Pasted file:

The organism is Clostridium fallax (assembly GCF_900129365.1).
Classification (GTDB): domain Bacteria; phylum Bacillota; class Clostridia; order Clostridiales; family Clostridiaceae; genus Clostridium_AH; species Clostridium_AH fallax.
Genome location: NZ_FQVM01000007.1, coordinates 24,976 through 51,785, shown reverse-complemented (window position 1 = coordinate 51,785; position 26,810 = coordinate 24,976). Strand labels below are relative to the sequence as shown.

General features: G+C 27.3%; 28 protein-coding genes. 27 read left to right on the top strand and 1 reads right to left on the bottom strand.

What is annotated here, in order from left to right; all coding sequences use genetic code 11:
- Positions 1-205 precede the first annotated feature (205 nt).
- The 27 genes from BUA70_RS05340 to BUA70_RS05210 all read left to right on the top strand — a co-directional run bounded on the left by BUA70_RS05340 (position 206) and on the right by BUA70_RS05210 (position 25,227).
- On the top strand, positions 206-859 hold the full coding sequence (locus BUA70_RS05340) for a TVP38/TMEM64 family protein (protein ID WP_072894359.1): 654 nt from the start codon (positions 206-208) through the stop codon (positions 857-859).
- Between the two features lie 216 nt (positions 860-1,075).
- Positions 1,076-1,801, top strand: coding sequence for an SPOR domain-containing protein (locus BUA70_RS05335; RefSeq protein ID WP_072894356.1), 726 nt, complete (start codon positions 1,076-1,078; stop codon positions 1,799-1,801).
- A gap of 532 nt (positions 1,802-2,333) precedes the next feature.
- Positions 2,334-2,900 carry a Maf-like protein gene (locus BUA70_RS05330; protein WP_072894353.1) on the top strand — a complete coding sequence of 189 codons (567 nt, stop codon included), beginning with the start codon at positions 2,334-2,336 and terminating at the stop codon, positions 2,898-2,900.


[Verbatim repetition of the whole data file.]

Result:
The organism is Clostridium fallax (assembly GCF_900129365.1).
Classification (GTDB): domain Bacteria; phylum Bacillota; class Clostridia; order Clostridiales; family Clostridiaceae; genus Clostridium_AH; species Clostridium_AH fallax.
Genome location: NZ_FQVM01000007.1, coordinates 24,976 through 51,785, shown reverse-complemented (window position 1 = coordinate 51,785; position 26,810 = coordinate 24,976). Strand labels below are relative to the sequence as shown.

General features: G+C 27.3%; 28 protein-coding genes. 27 read left to right on the top strand and 1 reads right to left on the bottom strand.

What is annotated here, in order from left to right; all coding sequences use genetic code 11:
- Positions 1-205 precede the first annotated feature (205 nt).
- The 27 genes from BUA70_RS05340 to BUA70_RS05210 all read left to right on the top strand — a co-directional run bounded on the left by BUA70_RS05340 (position 206) and on the right by BUA70_RS05210 (position 25,227).
- On the top strand, positions 206-859 hold the full coding sequence (locus BUA70_RS05340) for a TVP38/TMEM64 family protein (protein ID WP_072894359.1): 654 nt from the start codon (positions 206-208) through the stop codon (positions 857-859).
- Between the two features lie 216 nt (positions 860-1,075).
- Positions 1,076-1,801, top strand: coding sequence for an SPOR domain-containing protein (locus BUA70_RS05335; RefSeq protein ID WP_072894356.1), 726 nt, complete (start codon positions 1,076-1,078; stop codon positions 1,799-1,801).
- A gap of 532 nt (positions 1,802-2,333) precedes the next feature.
- Positions 2,334-2,900 carry a Maf-like protein gene (locus BUA70_RS05330; protein WP_072894353.1) on the top strand — a complete coding sequence of 189 codons (567 nt, stop codon included), beginning with the start codon at positions 2,334-2,336 and terminating at the stop codon, positions 2,898-2,900.